How wide is wide?

What constitutes a “Wide” lens depends on whether you have a full-frame camera or a crop camera:

So on a full-frame camera a 24mm lens might be”wide” , while on a crop camera like a Digital Rebel or a D90 you would need a 15mm lens to get the same width.

You may want to keep this table in mind the next time you decide whether a lens is a wide-angle lens or not.


Crop sensors and depth of field

So a crop camera has wider depth of field?

Depends how you look at it. The way I look at it: “only because you will use it differently. If you use it to take the same picture, you’ll get the same depth of field”. But of course for that “same picture” you’ll need a different lens.

OK, this is complicated. So let me just show you by example.

Picture one: full frame 1Ds MkIII camera, 50mm lens at f/1.4.


(You can click to see the large version).

Picture two: crop camera, a Canon 7D, with a 35mm lens also set to f/1.4. That 35mm lens on a crop camera is about the same as a 50mm lens on a full frame camera; i.e. enables me to be at the same point and yet get roughly the same picture. Now I see this:


As you see, this gives you roughly the same depth of field. If there is any difference, it is minor. SO:

A 35mm lens on a crop camera gives you roughly the same picture as a 50mm lens on a full frame camera, and roughly the same depth of field.

A few notes, by the way:

  1. These results are consistent; not just “one randomly picked picture”.
  2. The DOF (depth of field, i.e. how much is sharp) is extremely narrow. Great care is needed when shooting at f/1.4!.
  3. I was aiming a single focus spot at the dot (near the 10) in all pictures (On the 7D, I was using the extra small focus spot).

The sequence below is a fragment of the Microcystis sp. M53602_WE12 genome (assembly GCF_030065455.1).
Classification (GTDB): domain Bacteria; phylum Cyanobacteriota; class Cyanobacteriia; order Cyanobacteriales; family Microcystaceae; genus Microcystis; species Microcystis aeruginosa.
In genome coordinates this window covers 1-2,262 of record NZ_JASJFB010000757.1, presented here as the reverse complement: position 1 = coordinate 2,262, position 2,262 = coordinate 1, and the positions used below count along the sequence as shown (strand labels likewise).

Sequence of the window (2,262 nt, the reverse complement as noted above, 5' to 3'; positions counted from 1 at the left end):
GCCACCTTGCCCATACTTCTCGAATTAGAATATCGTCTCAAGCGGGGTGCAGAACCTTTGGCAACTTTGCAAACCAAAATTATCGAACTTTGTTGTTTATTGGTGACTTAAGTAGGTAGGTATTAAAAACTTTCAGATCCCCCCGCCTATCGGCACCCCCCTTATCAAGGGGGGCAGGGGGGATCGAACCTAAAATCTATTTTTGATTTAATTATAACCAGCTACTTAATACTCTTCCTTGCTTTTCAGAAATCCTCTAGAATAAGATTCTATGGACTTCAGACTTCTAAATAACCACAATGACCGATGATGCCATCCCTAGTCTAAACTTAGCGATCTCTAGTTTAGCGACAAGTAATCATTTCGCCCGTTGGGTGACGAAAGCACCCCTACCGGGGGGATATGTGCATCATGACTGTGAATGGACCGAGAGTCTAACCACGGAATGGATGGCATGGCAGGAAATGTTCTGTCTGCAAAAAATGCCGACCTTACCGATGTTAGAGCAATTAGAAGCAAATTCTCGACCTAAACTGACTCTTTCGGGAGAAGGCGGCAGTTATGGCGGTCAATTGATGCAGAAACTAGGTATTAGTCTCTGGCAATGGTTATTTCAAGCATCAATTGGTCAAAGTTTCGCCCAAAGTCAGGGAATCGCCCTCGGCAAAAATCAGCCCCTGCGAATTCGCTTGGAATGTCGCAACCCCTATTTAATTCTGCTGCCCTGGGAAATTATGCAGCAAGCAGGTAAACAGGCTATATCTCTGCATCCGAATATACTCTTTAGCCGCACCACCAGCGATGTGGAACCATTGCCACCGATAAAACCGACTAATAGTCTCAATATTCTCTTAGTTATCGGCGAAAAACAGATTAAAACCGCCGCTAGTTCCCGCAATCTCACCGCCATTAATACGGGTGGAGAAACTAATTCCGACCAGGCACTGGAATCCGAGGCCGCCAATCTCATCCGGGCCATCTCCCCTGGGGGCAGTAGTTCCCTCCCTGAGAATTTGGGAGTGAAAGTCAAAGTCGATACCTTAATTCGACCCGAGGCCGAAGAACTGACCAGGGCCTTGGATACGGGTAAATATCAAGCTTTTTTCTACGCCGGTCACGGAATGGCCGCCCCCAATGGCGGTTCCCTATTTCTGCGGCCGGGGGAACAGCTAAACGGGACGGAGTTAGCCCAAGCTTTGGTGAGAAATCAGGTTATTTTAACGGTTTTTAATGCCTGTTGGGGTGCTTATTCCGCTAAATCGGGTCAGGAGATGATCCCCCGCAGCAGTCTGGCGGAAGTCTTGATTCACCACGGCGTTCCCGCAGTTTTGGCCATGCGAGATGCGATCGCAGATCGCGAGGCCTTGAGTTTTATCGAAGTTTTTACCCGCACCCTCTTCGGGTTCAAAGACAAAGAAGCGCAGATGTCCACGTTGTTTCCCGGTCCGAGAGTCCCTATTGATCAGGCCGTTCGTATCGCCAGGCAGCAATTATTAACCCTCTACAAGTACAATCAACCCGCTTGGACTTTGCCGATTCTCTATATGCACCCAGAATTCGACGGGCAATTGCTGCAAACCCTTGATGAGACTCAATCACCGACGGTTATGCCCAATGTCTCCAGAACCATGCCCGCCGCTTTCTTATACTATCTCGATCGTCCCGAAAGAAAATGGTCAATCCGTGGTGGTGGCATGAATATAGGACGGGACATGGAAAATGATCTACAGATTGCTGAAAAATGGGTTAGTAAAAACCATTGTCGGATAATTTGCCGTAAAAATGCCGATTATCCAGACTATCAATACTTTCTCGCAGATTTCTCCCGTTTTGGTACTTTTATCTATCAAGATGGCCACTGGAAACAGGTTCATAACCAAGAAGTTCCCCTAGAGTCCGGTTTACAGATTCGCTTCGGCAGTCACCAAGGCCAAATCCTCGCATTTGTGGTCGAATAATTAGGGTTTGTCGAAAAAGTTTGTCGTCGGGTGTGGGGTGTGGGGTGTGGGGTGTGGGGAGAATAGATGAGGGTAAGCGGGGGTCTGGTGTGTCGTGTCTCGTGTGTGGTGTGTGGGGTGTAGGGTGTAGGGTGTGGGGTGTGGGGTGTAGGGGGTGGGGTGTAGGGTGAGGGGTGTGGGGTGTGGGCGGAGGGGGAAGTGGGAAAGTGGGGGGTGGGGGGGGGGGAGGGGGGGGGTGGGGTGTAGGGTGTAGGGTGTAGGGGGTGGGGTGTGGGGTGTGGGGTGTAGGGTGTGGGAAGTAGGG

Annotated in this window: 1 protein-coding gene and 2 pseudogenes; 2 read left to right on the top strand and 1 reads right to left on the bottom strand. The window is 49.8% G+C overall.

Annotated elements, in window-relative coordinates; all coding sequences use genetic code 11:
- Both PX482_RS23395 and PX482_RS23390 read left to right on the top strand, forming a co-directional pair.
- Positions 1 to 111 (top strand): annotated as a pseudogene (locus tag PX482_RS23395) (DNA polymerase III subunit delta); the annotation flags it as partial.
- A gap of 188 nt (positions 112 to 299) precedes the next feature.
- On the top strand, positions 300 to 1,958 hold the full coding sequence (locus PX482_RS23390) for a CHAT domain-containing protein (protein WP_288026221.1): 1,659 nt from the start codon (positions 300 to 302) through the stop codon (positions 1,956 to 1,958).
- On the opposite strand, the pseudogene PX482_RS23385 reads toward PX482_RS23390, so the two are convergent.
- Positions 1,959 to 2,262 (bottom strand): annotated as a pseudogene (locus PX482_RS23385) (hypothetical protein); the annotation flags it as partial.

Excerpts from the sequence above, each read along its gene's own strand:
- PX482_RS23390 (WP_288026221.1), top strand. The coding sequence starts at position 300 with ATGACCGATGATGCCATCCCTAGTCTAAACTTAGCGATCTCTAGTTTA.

4. I have noticed that the Canon cameras (or is it the lenses?) focus too closely (they “front-focus”) when open at f/1.4. By f/2.8, this effect is either gone or too small to see clearly. In the last picture, I added an adjustment of +15.  This does not change the depth of field; it is just to make both pictures about the same.

Point 2 explains a few things to me, by the way. That’s part of the Canon-effect, more on which in the next few days; it’s why I have to adjust extra when wide open.

Crop factors explained

Cameras used to have a negative-sized negative (duh). That is what we call “standard size”. (It is 24×36 mm, if you are interested).

But many digital cameras, especially cheaper models, have a slightly smaller sensor than that. We call this a “crop factor” sensor. These can be 1.5 times smaller than a negative (some Nikon models), or 1.6 times smaller (some Canon models), and so on.

So let’s work though this to see how it works.

First, using, say, a 24 mm wide angle lens, take a photo on a “full frame camera” (a film camera, or an expensive DSLR like a Canon 5D) and you get picture 1:


Now put the very same lens on “crop factor camera” and take the very same picture from the very same vantage point. Same lens. Smaller sensor. So because of this smaller sensor, only the central part of the lens is actually used, and you now get picture two:


The lens is the same, but the sensor is smaller, so a smaller part of the lens is actually used.

Finally, if I now print or display that “crop” picture at the same size as picture one (after all, it probably has the same number of pixels), I get picture three:


And that looks just like a picture I would take with a 36 mm lens on a full-frame camera! See how the objects are larger?

That is why we say that a crop camera “appears to make your lenses longer”. So a 50mm lens on a full-frame camera, when used on a Canon Digital Rebel (crop factor 1.6) works like an 80mm lens on a full-frame camera. It has, as we say, “an effective length of 50×1.6 = 80mm”. There are other subtleties, but basically, that’s all.

This is excellent news if you like long lenses (your 200mm lens is now, free of charge, a 300mm lens). It is perhaps not quite such great news if you like very wide angle lenses: your 35mm lens works more like a 50mm lens (35mm x 1.6) would work on a full-frame camera. So to get what we used to get on a 16mm lens, you would need a 10mm lens.